Indiana employers have been working diligently to reduce their expenses and create more lean and efficient business operations in this current economic climate. Employee wages and staffing needs are often identified as areas for improvement as employers attempt to cut costs and enhance efficiency. Accordingly, this article attempts to answer five questions frequently asked by Indiana employers when considering these issues.
Can I unilaterally change an employee’s rate of pay?
Unless covered by a collective bargaining agreement or specifically set out in an employment contract, an employer can change an employee's rate of pay as long as the reduction does not bring an employee's wage below the applicable federal or state minimum wage. The employer must notify the affected employee prior to his working at the reduced rate. The employee must then accept the lower wage rate or quit. If the employee quits, he may or may not be able to collect unemployment benefits depending on the employer’s reasons for and reasonableness of the reduction.
If an employee engages in misconduct, can I impose a fine on the employee as discipline and take it out of his or her paycheck?
No. Under Indiana law, an employer is not permitted to fine an employee and deduct the amount from his pay.
Can I make deductions from an employee’s paycheck?
Indiana law is very strict about deductions from an employee’s paycheck. In fact, Indiana law requires three conditions to be met in order for a wage deduction to be valid:
1. The agreement for the deduction must be in writing, signed by the employee, by its terms revocable at any time by the employee upon written notice, and agreed to in writing by the employer.
2. A copy of the deduction agreement must be delivered to the employer within 10 days of its execution.
3. Only certain categories of deductions are allowed, including premiums on an insurance policy; contributions to a charitable organization; purchase price of bonds, securities or stock of the employing company; labor union dues; purchase price of merchandise sold by the employer to the employee; amount of loan made to the employee by the employer; contributions of the employee to a hospital service or medical expense plan; payment to an employee's direct deposit account.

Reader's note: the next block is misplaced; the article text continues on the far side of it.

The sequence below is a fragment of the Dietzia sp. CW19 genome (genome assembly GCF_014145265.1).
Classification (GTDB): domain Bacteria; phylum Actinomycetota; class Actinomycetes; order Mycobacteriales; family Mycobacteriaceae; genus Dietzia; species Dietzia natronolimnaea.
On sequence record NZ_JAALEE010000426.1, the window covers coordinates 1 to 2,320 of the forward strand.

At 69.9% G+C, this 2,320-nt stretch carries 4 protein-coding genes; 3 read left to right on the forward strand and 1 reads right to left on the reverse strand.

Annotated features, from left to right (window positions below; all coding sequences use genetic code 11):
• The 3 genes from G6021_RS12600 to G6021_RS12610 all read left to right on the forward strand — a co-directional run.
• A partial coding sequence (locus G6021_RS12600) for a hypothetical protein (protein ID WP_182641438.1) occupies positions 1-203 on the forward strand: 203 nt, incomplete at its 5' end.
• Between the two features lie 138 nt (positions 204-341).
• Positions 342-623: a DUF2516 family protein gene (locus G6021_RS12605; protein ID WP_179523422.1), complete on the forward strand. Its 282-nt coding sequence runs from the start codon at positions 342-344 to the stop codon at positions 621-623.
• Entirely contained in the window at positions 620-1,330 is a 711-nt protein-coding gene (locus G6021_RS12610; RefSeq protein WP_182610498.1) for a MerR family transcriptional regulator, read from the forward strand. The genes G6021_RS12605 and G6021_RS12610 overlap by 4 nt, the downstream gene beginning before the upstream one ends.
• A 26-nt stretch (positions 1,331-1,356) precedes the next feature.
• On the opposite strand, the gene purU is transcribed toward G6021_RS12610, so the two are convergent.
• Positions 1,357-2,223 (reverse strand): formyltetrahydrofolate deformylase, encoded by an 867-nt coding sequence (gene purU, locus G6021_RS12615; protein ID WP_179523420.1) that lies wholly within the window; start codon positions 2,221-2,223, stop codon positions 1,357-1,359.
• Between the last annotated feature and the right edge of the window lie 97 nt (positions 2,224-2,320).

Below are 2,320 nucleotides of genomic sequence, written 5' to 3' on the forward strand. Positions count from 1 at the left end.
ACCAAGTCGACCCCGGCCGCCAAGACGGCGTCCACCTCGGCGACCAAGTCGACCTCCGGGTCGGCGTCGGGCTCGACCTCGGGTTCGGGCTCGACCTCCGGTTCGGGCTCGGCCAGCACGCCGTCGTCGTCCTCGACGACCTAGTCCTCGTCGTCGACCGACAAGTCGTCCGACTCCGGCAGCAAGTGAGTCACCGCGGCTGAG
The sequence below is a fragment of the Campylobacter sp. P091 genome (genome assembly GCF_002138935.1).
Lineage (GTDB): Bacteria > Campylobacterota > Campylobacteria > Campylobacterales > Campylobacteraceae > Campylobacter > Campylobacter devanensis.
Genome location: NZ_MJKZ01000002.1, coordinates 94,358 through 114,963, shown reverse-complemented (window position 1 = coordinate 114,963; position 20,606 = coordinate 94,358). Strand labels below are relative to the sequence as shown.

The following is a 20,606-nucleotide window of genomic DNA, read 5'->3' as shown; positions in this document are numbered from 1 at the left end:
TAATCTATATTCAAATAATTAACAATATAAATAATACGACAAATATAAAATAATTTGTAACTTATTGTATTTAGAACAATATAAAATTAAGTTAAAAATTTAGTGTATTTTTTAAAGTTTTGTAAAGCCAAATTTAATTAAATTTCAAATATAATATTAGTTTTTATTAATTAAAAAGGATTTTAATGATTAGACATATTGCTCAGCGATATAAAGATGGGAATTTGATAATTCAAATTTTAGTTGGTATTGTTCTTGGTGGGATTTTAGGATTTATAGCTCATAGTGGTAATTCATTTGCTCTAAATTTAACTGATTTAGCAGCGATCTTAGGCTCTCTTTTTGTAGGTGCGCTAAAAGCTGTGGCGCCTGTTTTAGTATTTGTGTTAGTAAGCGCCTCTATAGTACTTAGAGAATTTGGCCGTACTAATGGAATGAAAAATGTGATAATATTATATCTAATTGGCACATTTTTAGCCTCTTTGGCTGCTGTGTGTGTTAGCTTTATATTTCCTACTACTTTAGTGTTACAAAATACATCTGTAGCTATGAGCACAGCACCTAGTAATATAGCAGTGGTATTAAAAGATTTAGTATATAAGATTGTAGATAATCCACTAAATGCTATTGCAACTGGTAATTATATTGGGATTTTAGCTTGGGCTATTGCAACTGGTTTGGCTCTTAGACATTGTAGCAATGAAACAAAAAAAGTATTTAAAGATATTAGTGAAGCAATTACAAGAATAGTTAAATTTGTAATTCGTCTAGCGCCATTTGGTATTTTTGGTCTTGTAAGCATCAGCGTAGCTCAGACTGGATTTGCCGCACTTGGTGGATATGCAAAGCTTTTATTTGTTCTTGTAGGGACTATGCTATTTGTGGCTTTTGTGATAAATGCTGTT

With respect to uniforms, Indiana law does not allow employers to deduct the cost of mandatory uniforms from an employee's paycheck. However, it does allow employers to deduct the purchase price of merchandise sold by the employer to an employee if it is at the request of the employee. Therefore, if the uniform is optional and the employee makes a written request to purchase the uniform provided by the employer, the cost may be deducted from the employee’s wages. This exception does not apply where the uniforms are provided by a uniform company for a weekly rental and laundering fee.
Can I save paper and printing costs by providing pay statements to my employees electronically?
Yes. Indiana law requires employers to provide employees with statements of their hours worked, wages paid, and deductions taken. However, the method of providing the statement is not specified. Therefore, an electronic method would not violate Indiana’s wage and hour statutes. Employers can also save additional costs by requiring employees to accept payment of wages by direct deposit to the employee’s bank.
If I terminate an employee as part of a reduction in force, when is the employee’s final paycheck due?
As a general rule, final wages must be paid on or before the next regularly scheduled payday on which the employee would have been normally paid had the employee remained employed.
This article was written by Keith A. Sermersheim, a partner with Rudolph, Fine, Porter & Johnson, LLP (www.rfpj.com) in Evansville, Indiana. For additional questions or information, you may contact Keith at (812) 422-9444 (e-mail: email@example.com). His practice areas include Employment and Discrimination Law, Corporate Law and Business Law. This article is intended solely as an information source and its contents should not be construed as legal advice. Readers should not act upon the information presented without professional counsel.